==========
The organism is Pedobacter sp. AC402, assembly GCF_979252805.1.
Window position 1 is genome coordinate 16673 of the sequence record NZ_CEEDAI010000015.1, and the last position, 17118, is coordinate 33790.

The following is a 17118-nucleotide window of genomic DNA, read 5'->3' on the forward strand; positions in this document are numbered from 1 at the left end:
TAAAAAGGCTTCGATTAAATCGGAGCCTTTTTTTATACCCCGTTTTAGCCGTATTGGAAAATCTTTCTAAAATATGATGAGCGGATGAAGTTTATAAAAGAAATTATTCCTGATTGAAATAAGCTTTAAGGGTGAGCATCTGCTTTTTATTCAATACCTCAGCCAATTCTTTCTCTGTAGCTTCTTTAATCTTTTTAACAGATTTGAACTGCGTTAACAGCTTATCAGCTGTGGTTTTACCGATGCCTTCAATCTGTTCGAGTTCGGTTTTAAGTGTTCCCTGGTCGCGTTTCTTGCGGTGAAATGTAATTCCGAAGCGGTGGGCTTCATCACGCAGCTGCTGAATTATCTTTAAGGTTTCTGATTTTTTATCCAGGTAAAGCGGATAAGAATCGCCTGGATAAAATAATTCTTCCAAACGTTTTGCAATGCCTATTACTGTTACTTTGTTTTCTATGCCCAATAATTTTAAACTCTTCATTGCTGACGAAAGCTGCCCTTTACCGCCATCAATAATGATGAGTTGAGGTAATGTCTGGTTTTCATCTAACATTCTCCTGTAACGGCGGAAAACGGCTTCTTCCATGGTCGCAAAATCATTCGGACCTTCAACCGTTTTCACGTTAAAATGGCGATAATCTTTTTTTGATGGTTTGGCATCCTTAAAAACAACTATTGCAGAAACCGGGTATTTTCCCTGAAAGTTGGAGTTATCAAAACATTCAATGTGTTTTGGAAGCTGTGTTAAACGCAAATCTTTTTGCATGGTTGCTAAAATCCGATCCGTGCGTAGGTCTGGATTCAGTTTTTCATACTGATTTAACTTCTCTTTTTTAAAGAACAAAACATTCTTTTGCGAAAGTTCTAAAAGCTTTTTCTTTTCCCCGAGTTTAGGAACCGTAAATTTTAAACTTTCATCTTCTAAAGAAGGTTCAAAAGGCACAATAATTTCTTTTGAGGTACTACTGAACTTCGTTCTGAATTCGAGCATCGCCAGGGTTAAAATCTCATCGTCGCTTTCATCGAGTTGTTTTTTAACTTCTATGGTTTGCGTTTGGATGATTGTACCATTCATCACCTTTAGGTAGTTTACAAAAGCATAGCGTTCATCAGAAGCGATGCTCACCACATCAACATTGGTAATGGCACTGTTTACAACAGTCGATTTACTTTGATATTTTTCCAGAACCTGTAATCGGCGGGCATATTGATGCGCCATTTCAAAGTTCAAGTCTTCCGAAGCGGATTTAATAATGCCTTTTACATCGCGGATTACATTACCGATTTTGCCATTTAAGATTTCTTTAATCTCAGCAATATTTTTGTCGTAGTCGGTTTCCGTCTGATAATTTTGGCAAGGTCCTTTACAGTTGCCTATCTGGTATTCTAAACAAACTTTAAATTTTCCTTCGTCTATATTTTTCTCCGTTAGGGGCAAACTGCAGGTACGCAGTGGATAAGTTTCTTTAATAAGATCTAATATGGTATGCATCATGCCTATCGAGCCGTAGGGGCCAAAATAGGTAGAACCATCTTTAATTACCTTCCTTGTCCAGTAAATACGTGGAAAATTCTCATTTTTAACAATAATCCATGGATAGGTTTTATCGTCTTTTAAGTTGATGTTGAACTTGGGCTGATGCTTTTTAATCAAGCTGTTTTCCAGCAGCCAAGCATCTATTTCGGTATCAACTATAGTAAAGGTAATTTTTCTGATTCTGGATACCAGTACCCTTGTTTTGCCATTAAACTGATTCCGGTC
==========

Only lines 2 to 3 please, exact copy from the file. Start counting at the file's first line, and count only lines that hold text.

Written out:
Window position 1 is genome coordinate 16673 of the sequence record NZ_CEEDAI010000015.1, and the last position, 17118, is coordinate 33790.

The following is a 17118-nucleotide window of genomic DNA, read 5'->3' on the forward strand; positions in this document are numbered from 1 at the left end: